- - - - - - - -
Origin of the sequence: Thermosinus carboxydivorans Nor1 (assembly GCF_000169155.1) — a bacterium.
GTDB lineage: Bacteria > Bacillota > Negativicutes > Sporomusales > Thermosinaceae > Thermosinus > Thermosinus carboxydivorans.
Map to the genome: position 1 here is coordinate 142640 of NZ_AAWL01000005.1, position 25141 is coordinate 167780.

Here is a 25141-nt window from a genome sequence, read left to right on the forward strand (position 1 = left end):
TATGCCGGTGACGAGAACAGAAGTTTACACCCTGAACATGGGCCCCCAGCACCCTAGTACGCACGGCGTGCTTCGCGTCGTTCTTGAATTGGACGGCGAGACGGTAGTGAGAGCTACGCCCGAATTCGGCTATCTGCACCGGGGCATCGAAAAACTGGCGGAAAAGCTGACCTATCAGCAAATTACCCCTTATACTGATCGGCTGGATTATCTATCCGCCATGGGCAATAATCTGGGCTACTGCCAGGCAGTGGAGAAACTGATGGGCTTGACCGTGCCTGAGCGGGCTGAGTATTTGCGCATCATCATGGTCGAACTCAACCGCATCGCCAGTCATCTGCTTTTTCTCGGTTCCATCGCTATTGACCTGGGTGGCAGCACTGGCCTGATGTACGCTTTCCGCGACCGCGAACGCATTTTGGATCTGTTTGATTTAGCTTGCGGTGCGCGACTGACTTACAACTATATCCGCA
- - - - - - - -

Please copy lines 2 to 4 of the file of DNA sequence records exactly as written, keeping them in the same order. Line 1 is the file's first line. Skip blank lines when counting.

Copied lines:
GTDB lineage: Bacteria > Bacillota > Negativicutes > Sporomusales > Thermosinaceae > Thermosinus > Thermosinus carboxydivorans.
Map to the genome: position 1 here is coordinate 142640 of NZ_AAWL01000005.1, position 25141 is coordinate 167780.

Here is a 25141-nt window from a genome sequence, read left to right on the forward strand (position 1 = left end):